You know exactly what I mean about the licence fee, so your comment is sheer cynicism, as are your snide remarks about the lack of skill in "BBC Repertoire". If you have, like me, spent your career as a broadcast professional - and I was not aware of you working for the BBC - then your remarks are even more unreasonable than I first thought. To suggest that the Vierne, the least important part of the entire broadcast, can be successfully balanced at the end of the transmission, with just a sound test and old notes from previous visits to the Cathedral, shows a lack of understanding on your part. In terms of the performance, I think we can agree that it was pretty good.
  13. Excellent Vierne from Lincoln

    It's oh so easy to take a pop at professionals who work their socks off to bring you a wealth of high quality entertainment for the princely sum of £145 a year. Would you rather have had the signal hit the limiter as it made its way through a transmission network that is no longer part of the BBC? There is very little time to set these programmes up and quite likely no full rehearsal. I think the guys and girls do a very good job and I wish they weren't criticised by those who do not take into account the circumstances on the day and expect recording studio quality done entirely "off the cuff".
  14. HMV (EMI) Great Cathedral Organ Series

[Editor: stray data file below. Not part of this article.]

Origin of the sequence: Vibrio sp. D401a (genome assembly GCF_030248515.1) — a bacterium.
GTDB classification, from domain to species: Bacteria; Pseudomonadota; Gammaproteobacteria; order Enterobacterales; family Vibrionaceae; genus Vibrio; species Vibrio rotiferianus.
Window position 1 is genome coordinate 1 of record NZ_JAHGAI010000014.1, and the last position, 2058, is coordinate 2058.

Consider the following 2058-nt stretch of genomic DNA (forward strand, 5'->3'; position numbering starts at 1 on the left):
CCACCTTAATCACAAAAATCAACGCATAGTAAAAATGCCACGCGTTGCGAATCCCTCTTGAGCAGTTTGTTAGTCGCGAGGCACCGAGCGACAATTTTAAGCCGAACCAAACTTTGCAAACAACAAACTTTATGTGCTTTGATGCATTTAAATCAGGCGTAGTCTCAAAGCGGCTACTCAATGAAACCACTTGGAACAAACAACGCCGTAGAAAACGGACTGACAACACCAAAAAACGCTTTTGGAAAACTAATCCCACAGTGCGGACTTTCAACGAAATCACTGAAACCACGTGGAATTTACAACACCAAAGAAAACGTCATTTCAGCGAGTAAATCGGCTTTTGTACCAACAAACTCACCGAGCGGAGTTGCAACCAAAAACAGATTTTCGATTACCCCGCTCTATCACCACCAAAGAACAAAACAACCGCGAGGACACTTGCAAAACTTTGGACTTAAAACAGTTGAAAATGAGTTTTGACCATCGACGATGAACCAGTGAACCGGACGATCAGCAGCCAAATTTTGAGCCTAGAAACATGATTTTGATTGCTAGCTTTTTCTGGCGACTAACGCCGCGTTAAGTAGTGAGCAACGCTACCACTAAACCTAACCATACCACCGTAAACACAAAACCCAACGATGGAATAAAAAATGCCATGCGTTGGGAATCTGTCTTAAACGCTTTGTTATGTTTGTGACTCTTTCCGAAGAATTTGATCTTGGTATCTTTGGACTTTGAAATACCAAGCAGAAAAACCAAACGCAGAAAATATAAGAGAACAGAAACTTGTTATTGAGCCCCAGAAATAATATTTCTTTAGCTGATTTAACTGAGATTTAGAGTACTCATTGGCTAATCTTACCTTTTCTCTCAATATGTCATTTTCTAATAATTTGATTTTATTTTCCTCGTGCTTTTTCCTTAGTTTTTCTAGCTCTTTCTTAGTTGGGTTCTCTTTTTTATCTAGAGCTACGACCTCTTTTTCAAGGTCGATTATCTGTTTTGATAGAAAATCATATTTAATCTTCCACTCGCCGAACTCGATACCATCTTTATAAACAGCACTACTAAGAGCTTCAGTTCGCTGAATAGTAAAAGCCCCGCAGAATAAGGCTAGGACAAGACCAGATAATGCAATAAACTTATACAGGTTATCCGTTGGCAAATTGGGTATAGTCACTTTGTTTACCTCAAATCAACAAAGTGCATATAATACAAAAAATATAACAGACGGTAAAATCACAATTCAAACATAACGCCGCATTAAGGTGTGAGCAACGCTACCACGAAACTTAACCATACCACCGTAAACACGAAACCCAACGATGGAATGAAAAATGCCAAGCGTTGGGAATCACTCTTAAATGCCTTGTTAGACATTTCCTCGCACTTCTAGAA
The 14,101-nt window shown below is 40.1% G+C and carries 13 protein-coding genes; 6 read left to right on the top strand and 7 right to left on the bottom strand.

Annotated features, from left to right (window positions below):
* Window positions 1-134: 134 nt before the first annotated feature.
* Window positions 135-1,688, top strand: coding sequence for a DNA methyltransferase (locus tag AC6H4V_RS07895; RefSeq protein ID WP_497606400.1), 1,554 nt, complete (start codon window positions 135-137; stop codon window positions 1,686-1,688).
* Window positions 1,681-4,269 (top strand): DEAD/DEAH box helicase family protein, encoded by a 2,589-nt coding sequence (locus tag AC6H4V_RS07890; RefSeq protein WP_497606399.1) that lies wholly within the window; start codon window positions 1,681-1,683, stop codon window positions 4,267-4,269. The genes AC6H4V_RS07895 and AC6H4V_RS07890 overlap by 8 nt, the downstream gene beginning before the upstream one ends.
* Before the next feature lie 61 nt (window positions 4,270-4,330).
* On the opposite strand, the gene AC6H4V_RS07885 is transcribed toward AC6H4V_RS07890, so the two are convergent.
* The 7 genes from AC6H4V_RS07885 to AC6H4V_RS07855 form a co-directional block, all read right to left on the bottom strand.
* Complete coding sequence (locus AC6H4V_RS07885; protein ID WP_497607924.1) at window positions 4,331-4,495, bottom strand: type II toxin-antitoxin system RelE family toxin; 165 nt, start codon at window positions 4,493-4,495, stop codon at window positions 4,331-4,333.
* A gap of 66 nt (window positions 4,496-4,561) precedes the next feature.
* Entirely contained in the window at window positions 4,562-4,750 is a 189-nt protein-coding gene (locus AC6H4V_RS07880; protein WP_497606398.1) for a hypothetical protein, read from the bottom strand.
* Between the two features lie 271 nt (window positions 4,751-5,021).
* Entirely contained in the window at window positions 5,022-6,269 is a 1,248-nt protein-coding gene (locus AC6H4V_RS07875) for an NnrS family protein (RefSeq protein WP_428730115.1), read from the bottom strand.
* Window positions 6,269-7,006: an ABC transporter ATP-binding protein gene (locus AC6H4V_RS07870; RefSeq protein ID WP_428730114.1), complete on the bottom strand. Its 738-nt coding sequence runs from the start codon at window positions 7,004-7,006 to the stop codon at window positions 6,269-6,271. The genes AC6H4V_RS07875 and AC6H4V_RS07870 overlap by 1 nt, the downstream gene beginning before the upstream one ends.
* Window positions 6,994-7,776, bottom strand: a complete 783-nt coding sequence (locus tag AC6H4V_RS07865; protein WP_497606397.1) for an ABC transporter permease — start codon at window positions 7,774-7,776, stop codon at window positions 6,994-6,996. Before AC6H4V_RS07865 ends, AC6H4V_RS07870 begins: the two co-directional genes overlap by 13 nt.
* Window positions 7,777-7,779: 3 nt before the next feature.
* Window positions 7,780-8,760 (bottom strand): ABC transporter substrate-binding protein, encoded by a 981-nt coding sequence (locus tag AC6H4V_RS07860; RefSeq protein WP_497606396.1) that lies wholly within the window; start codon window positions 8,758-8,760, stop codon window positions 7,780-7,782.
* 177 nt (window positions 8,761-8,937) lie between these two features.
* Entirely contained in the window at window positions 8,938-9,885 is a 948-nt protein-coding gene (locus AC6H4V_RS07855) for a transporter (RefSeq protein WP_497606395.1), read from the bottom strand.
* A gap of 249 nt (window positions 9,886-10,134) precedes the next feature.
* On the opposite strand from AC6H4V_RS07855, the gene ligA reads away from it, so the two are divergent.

I may be mistaken, but I think the recordings were made at Selby in 1961. I am aware of some recordings FG made at the RFH and All Soul's, Langham Place in the 1950s.
  15. Lemare's Bach

    There is a limit to the information contained in the roll and no guarantee that the playback speed is exactly the same as the recording speed. What is recorded are changes in tempo rather than absolute tempo. Even factors such as the thickness of the paper can affect the speed of the machine on either recording or playback - or both. As I understand it, a registrant is needed for the playback machine, so even if it were identical to the recording instrument, the result is unlikely to be exactly as the performer heard it. The specification of the playback instrument is: I. MANUAL C-c4 Principal 8’ Vox coelestis 8’ Viol d’orchestre 8’ Gambe 8’ Flöte 4’ Bourdon 8’ Klarinette 8’ Traversflöte 8’ Oboe 8’ Sesquialter II II. MANUAL C-c4 Principal 8’ Vox coelestis 8’ Viol d’orchestre 8’ Gambe 8’ Flöte 4’ Bourdon 8’ Klarinette 8’ Traversflöte 8’ Saxaphon 8’ Saxaphon 16’ extension of 8' Oboe 8’ Trompete 8’ PEDAL C-f1 Subbaß 16’ Flöte 8’ ...so not much upperwork to be found!